Serving a higher purpose

Editor Emily Wexler on what the next generation of purpose-driven marketing should look like.


This story appears in the December/January issue of strategy.

At strategy‘s Agency of the Year awards last month, the shortlisted agencies presented videos that were, as always, a highlight of the show. Many of those videos have not only gone viral (like Zulu Alpha Kilo’s “no spec” manifesto), but they also pointed towards trends from the past year. Among them were marketing to millennials (aren’t we all tired of that term?), ever-shrinking budgets and, well, saving the world. Ogilvy’s video perfectly summed up the latter when it humorously pointed out that advertising is expected to cure cancer, save lives and even eliminate the possibility of death – okay, it hasn’t quite gone that far… yet.

In September, Karen Howe wrote a column for strategy that lamented the fact that a lot of advertising doesn’t just sell products anymore. Ads are suddenly expected to have a higher purpose (at least if it’s going to win awards) – it must rid young girls of their self-esteem issues, tackle social injustices or bring estranged families together. A recent ad for German supermarket Edeka stars a grandfather who fakes his own death to bring his children together – I repeat: fakes his death! I can’t help but picture a lonely frozen turkey, wondering, “Did you forget about selling me?”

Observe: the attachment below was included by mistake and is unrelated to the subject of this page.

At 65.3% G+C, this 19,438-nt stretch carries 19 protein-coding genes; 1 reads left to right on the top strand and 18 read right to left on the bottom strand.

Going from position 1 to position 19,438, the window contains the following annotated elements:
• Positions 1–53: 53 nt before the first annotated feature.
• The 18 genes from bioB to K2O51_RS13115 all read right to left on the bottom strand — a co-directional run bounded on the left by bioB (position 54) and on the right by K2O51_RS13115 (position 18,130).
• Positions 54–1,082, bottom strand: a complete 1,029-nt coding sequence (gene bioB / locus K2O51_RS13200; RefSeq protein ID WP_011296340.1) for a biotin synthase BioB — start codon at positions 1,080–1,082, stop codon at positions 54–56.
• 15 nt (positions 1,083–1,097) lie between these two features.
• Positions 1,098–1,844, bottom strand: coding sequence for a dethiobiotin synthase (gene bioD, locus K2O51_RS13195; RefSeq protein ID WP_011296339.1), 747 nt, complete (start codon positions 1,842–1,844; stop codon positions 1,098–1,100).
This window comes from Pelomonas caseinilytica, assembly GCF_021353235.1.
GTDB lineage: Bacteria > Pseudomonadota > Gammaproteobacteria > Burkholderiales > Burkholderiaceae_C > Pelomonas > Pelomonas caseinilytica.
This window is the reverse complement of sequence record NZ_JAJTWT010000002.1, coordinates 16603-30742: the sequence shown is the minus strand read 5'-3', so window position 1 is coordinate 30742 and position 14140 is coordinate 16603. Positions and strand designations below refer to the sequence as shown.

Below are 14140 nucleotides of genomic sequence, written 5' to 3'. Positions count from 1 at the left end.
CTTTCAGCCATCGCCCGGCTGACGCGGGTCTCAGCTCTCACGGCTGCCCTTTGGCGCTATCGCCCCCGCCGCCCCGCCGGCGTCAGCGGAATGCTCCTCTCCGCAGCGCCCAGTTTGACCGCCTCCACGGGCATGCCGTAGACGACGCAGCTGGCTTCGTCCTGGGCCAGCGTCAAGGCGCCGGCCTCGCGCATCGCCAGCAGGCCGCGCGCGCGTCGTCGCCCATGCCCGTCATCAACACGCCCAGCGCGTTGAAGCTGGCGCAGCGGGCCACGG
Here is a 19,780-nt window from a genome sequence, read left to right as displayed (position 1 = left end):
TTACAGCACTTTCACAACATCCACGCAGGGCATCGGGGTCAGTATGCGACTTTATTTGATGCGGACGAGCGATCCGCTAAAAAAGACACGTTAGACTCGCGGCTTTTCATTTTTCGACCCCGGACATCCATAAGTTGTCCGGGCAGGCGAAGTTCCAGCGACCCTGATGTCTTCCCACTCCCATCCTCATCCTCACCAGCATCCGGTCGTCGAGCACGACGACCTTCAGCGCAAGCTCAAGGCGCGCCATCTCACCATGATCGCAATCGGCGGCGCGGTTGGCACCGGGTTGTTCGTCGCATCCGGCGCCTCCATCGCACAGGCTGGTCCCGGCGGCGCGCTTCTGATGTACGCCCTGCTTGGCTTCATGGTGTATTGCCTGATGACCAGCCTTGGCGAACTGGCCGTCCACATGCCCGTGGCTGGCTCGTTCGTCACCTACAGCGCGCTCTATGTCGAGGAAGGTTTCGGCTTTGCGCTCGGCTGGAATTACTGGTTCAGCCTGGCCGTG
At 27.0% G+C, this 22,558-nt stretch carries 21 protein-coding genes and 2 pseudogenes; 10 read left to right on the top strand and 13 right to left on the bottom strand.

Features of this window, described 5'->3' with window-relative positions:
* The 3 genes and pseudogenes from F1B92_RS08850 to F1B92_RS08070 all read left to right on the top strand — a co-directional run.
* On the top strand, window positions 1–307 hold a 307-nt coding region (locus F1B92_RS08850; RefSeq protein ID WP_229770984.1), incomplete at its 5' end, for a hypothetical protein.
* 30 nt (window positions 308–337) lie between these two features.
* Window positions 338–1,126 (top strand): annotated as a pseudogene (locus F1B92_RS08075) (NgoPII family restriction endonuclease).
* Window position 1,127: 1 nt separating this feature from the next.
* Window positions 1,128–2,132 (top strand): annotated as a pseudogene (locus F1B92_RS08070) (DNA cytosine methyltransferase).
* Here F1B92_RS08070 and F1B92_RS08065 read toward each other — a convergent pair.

I agree with Howe, who believes we’re reaching a saturation point. We live in a cynical society, and thanks to the internet, our cynicism has reached light-speed.

All this is not to say that there isn’t room for purpose-driven marketing. I happen to think that a lot of it is brilliant. But going forward, it will have to tie even more closely to the brand to avoid the inevitable eye-rolls and avoid being seen as a grab for video views and Cannes Lions.

Our Marketer of the Year overall winner, Jason Doolan of General Mills, has proven that purpose-driven marketing can also be about the product. “The Cheerios Effect” might feature diverse people talking about coming together, but it’s based on the fact that Cheerios actually attract each other in milk. And the “#LuckytoBe” campaign for Lucky Charms was about acceptance during Pride, but it also prominently featured the product, especially the little rainbow marshmallows that incite so much nostalgia for cereal eaters. Doolan has a knack for really tying products to their campaigns, and that’s what it will take to remain authentic in the eyes of the skeptics going forward.

To get to these insights, it starts with a brilliant strategy. That’s why we’ve been working hard on defining the parameters of our newest awards – the Strategy Awards – which will debut next year during Agency of the Year. It celebrates the oft-unsung heroes of the marketing world – the planners and strategists, without whom a lot of brilliant creative work would never be born.

I look forward to the year ahead – to the genius ideas that haven’t been thought up yet, the great Canadian work that will win on the world stage and how marketers and agencies will adapt. See you in 2016.